If the strangeness of Greek sports has to be pointed out to us, that of the Roman games is patent. Indeed, we all seem to be brought up to think of gladiatorial combat as the practice that makes the Romans irreducibly different from us (as well as more interestingly cruel). But, as Potter points out, Romans appreciated gladiators not for the killing and the gore, but for their brave display of strength and technique in the face of death. The best modern parallel, it seems to me, is Spanish bullfighting, in which the death of the bull is almost an afterthought. What is admired by the fans—the reason why people go to bullfights—is the ballet of bull and toreador, the grace and dignity of the one mastering the bestial spirit of the other. (The parallel between Rome’s bloody games and bullfighting is made stronger by the beastfighters who often shared the bill with gladiators.) 

Gladiators did die—probably more died from sepsis from nonfatal cuts than from being killed outright on the sand—but most matches were fought to the surrender of the less-skilled competitor, and both gladiators went on to fight another day. Like bullfighters, gladiators were highly skilled professionals, the product of years of intense training. They were showmen more than slaughterers.

In the immense extent of Roman history, moreover, gladiatorial combat flowered for a term, and then wilted naturally away. Tastes changed, and gladiators could not, in the long run, compete with the Romans’ first love: chariot-racing. The Romans believed that chariot-racing was nearly coeval with their city; when a new Rome, gathered of human scraps and scrapings, lacked for women, Romulus, Rome’s mythical founder, invited the neighboring Sabine folk to chariot races and seized theirs. In fact, Roman chariot-racing was borrowed early from Greece, where tyrants and men of wealth grazed horses and hired drivers to race their teams at Olympia.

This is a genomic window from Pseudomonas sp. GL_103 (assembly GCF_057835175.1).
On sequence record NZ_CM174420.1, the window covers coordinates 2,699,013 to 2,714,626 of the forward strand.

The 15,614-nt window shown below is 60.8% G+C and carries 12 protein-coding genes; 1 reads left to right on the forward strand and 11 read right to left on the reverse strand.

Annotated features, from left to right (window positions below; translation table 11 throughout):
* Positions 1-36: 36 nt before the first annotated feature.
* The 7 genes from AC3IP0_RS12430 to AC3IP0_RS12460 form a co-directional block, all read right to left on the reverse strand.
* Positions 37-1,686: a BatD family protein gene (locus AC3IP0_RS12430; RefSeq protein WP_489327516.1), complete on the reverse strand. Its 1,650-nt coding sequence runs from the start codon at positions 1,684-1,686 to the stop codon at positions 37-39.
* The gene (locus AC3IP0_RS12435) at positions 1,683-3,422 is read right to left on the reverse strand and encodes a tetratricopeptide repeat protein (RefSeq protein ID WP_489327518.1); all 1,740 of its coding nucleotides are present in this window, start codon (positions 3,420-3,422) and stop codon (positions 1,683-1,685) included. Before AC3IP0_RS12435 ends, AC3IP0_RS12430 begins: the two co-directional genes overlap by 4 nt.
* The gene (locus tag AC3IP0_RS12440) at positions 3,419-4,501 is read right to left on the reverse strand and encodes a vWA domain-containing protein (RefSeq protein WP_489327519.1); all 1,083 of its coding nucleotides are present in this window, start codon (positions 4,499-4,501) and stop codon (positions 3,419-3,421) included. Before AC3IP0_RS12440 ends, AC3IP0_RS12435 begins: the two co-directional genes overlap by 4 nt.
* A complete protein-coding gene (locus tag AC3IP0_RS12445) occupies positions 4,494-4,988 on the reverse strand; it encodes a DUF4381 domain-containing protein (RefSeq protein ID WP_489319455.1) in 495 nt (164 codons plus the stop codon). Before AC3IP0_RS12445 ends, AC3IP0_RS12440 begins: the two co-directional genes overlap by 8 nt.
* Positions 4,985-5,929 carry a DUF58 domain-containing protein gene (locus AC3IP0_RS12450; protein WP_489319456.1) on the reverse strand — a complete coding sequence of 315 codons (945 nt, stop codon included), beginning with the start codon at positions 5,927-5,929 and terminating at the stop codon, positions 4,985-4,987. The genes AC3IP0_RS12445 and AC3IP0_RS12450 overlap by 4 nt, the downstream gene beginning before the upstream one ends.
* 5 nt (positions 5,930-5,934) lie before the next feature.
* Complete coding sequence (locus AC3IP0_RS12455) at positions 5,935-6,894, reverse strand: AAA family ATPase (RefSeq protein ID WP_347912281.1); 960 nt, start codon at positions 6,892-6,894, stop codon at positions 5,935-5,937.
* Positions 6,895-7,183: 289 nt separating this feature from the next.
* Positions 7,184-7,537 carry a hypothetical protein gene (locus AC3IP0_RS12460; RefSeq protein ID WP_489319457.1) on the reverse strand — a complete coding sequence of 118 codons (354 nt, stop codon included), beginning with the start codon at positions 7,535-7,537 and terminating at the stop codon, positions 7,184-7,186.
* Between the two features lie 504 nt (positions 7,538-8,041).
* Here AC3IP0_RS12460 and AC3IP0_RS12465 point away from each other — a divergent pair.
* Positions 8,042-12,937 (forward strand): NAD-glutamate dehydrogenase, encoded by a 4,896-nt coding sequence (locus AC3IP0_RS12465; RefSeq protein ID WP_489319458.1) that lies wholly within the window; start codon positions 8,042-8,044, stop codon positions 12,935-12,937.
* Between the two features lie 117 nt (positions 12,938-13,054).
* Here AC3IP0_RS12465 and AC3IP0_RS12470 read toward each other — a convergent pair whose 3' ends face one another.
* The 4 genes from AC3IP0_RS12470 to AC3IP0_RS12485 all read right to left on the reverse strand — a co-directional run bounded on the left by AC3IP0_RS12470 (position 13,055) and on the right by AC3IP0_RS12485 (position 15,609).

But the Romans made chariot-racing corporate. A rich Roman wishing to sponsor games did not breed horses himself, but contracted for steeds and drivers from the four established teams: the Greens, Blues, Reds, and Whites. Under the empire, these circus factions took on nearly all the administration of the racing, and (in a very modern touch) the weaker Reds and the Whites became wholly owned subsidiaries of the Blues and the Greens. Top drivers operated as free agents of nearly modern cynicism, leaping from faction to faction in search of better horses and higher money, and, like top professional athletes today, they could accumulate enormous fortunes.  

Roman sports, however, had none of the social splendor of the Greek. Poor-boy-made-good was part of the mystique of chariot-racing; and as for gladiators, the historian Thomas Wiedemann maintained that the moral uplift of gladiatorial combat for the audience lay exactly in watching the most socially abject of creatures bootstrap themselves to wealth and fame by practicing virtus, or physical courage—the quality that Romans liked to think most perfectly encompassed their national character.

But there we go again, trying to conjure all of Roman culture from the blood on the sand, trying to make gladiatorial combat into the single special activity that defined the differentness of Rome. And that, Potter reminds us, would be as odd as trying to reduce the culture of the Greeks to their eager pursuit of gloios, the mixture of sand, oil, and sweat that a Greek athlete scraped off his body after exercise, and which was prized for its medical and magical properties. 

We must not be ashamed of enjoying sports for sports’ sake, and oddness for oddness’s sake—as the reader of The Victor’s Crown is invited to do again and again—content that, in history, the eye-catchingly strange is not necessarily important, but also that what is important is not necessarily all that strange.  

J. E. Lendon, professor of history at the University of Virginia, is the author of  Song of Wrath: The Peloponnesian War Begins and Soldiers and Ghosts: A History of Battle in Classical Antiquity.